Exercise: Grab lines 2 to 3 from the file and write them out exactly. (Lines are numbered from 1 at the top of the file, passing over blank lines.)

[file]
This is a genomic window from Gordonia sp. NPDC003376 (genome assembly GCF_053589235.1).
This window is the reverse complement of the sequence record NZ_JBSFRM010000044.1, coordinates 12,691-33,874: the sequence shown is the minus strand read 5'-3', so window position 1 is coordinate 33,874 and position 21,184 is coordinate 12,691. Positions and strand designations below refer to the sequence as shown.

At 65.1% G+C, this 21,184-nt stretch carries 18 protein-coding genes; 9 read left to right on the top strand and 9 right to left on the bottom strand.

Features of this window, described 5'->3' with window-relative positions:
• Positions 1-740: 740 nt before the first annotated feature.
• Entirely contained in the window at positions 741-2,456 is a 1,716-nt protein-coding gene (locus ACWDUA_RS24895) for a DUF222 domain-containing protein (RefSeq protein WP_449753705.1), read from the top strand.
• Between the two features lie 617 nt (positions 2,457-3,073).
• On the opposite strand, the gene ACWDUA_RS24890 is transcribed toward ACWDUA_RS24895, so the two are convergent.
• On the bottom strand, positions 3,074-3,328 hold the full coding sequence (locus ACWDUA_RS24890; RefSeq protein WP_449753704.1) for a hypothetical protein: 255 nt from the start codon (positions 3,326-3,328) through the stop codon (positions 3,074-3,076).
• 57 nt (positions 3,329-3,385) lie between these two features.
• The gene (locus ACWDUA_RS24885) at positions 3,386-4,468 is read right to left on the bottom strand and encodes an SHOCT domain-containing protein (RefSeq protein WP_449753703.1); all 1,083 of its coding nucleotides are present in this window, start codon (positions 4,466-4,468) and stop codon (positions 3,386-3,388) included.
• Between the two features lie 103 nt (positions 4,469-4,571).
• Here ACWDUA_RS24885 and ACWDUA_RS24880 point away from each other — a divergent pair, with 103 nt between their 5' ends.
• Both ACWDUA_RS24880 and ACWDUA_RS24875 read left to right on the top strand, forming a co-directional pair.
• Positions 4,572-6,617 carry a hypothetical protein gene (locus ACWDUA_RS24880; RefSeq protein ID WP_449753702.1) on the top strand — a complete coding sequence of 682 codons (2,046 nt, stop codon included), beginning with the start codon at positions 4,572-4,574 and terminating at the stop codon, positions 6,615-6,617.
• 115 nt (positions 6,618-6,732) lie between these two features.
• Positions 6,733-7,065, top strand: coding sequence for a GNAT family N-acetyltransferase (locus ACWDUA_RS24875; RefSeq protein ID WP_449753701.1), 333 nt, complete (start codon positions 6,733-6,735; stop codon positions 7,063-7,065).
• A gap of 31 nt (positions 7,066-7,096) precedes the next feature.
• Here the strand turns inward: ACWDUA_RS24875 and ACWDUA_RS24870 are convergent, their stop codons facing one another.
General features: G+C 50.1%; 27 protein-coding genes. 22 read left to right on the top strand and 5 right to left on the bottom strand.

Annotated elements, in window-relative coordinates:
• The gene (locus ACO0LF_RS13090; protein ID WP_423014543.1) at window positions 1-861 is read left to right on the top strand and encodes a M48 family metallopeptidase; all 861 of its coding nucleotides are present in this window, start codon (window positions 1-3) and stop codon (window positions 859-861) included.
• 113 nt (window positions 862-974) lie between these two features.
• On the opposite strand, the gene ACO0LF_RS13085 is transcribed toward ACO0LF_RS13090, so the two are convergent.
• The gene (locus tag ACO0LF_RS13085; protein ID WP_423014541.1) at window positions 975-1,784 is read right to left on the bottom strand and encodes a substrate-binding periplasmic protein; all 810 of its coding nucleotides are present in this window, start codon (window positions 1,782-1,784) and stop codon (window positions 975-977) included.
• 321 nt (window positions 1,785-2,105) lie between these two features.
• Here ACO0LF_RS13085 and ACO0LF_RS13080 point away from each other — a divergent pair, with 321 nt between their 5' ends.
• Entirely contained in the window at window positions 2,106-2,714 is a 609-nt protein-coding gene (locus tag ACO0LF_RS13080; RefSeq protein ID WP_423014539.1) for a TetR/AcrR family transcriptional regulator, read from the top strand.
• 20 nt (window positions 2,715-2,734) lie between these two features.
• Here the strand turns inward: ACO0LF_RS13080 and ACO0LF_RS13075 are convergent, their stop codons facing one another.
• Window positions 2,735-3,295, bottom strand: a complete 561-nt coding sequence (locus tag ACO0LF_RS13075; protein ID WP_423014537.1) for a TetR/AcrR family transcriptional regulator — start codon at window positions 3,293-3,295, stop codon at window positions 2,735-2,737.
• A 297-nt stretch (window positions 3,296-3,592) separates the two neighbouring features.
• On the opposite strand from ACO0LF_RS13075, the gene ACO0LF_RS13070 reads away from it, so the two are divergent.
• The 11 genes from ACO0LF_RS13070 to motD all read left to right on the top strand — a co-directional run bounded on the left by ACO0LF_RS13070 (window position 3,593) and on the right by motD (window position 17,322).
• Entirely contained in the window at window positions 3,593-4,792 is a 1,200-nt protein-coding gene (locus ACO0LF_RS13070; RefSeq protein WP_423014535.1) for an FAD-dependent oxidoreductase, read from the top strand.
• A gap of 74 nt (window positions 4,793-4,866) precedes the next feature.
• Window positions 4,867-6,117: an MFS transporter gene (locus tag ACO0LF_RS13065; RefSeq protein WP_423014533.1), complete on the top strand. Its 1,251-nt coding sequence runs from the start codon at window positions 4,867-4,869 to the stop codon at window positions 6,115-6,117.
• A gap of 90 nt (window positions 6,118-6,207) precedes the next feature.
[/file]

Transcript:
This window is the reverse complement of the sequence record NZ_JBSFRM010000044.1, coordinates 12,691-33,874: the sequence shown is the minus strand read 5'-3', so window position 1 is coordinate 33,874 and position 21,184 is coordinate 12,691. Positions and strand designations below refer to the sequence as shown.

At 65.1% G+C, this 21,184-nt stretch carries 18 protein-coding genes; 9 read left to right on the top strand and 9 right to left on the bottom strand.